Monday, September 27th, 2010
fill or kill

Investopedia defines the “fill or kill” order as one “to fill a transaction immediately and completely or not at all.”  There are those who have adopted the phrase for non-market communication (much to the confusion of spouses or others); it could a simple “let’s just get this thing done” or could be a “put up or shut up” ultimatum.  We may be on the verge of seeing the equivalent of “fill or kill” orders like those being issued throughout the market ecosystem.

Many investors are confused and seem to be getting a bit angry too.  There are similarities with what is happening on the political front, where the old “throw the bums out” mentality has morphed into something else entirely.A couple of folks showed up outside the tiny post office just behind my building with a large photo of President Obama adorned with a Hitler mustache and placards full of “isms”; their signs that railed against the banks and bailouts showed that they didn’t understand the political history of what happened but also didn’t much care. The rage is messy and nonspecific, but it is undeniably there.

As with voters who hate Congress but keep voting for the incumbent, many rail against our financial system and its big-name players but personally like the financial advisor that they use.  They don’t understand the difference between an advisor that is held to a “fiduciary standard” and one that operates on a “suitability standard” — they have assumed that their interests come first, even when that’s not the case.  And they didn’t care too much about high fees or subpar returns when there was enough return to go around for everyone.  But things haven’t turned out as planned and they are starting to think they’ve been sold a bill of goods.

The Baby Boomers in particular feel that time is running out.  The “lost decade” of returns on big stocks (in which they undoubtedly had the most faith) turned out to be inconveniently located on their investing time line, and rosy projections have turned into brutal realities.  “Fill or kill,” they might say to the conventional wisdom, and drastically rework their investment behavior for good.

There is much debate these days about whether we are starting to see the effects of that now, and whether the May 6 “flash crash” represented the tipping point, when misgivings about the “cult of equities” became a concern that it all was a rigged game in which amateurs were fodder for the pros and their machines.  Some argue that sliding volume and money flowing out of stocks will be long-term phenomena, as the “silver tsunami” reconsiders the philosophy it embraced and liquidates its beliefs in a hurry and its positions over time.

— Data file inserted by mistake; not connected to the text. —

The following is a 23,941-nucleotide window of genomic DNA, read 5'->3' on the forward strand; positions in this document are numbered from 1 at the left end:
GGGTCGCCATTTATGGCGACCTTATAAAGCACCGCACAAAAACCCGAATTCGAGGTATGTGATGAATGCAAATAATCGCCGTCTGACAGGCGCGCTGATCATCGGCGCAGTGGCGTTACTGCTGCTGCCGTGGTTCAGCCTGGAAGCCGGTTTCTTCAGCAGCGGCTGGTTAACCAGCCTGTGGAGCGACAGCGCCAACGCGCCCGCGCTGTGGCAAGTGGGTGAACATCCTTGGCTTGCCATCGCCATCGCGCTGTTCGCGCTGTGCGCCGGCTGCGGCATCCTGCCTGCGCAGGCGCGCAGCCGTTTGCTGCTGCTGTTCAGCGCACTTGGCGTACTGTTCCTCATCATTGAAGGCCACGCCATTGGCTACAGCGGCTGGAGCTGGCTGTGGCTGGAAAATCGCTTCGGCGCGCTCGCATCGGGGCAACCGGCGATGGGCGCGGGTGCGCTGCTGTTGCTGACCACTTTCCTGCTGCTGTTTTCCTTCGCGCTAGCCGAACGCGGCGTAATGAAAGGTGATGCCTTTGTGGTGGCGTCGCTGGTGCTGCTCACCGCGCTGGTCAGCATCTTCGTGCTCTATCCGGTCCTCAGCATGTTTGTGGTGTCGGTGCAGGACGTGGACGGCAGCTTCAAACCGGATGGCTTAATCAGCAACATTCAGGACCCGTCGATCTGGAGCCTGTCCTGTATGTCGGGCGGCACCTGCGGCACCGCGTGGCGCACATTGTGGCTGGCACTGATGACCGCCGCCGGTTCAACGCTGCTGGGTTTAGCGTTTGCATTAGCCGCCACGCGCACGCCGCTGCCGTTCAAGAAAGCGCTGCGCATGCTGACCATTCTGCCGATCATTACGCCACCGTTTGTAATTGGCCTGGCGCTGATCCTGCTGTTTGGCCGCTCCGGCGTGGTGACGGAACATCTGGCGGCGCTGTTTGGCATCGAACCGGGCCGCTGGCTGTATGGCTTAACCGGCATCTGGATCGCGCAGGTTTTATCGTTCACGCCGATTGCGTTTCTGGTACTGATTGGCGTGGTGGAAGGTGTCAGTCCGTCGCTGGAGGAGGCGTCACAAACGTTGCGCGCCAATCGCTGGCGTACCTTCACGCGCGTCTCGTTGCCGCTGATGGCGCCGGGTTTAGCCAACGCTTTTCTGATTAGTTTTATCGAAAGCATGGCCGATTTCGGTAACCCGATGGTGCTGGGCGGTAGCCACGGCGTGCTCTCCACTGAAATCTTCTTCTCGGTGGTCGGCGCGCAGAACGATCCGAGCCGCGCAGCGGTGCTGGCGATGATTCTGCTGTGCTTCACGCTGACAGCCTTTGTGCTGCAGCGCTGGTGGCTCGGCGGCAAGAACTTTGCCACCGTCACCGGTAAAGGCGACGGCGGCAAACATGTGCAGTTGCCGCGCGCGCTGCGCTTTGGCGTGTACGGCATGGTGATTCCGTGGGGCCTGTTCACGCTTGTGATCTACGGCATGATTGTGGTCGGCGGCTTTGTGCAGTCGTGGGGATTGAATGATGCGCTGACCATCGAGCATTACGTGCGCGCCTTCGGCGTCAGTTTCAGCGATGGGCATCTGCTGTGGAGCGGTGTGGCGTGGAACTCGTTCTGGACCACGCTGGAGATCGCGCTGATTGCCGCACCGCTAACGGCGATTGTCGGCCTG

Such rethinking is not limited to individuals, however.  Pension plans find themselves on the rocks due to optimistic assumptions and heavy exposure to “risk assets” that didn’t deliver on the return side of the higher-risk-higher-return calculus.  Foundations and endowments that adopted “the endowment model” found that investing for perpetuity can be theoretically attractive and practically dangerous.  Fiduciaries who have relied on investment consultants and other advisors for guidance are getting itchy, and might just write that “fill or kill” ticket too and adjust their approach.

The investment cohort least ready to give the FOK to the past way of business are the large asset managers and investment banks — they have a standing market order for the way things were.  The habits of the golden years remain ingrained, and if there is to be real change, it is unlikely to come from those firms, which will be dragged into a new reality by the actions of others.

All of this provides some opportunities.  Right now, firms that recognize the changing landscape and can capitalize on it with recast business models and offerings should be able to grab market share from the established players.  And investors who step carefully may find that if a distaste for risk replaces a taste for risk, long-term values will be created that will sow the seeds for good returns in the future.

The order to be filled is for expectations to be met.  Circumstances may allow that to happen or they may not.  But time is running out — a wave of “kill” orders are on the horizon.  Once they trigger, new habits and relationships and expectations will be formed, and the investment landscape will change significantly.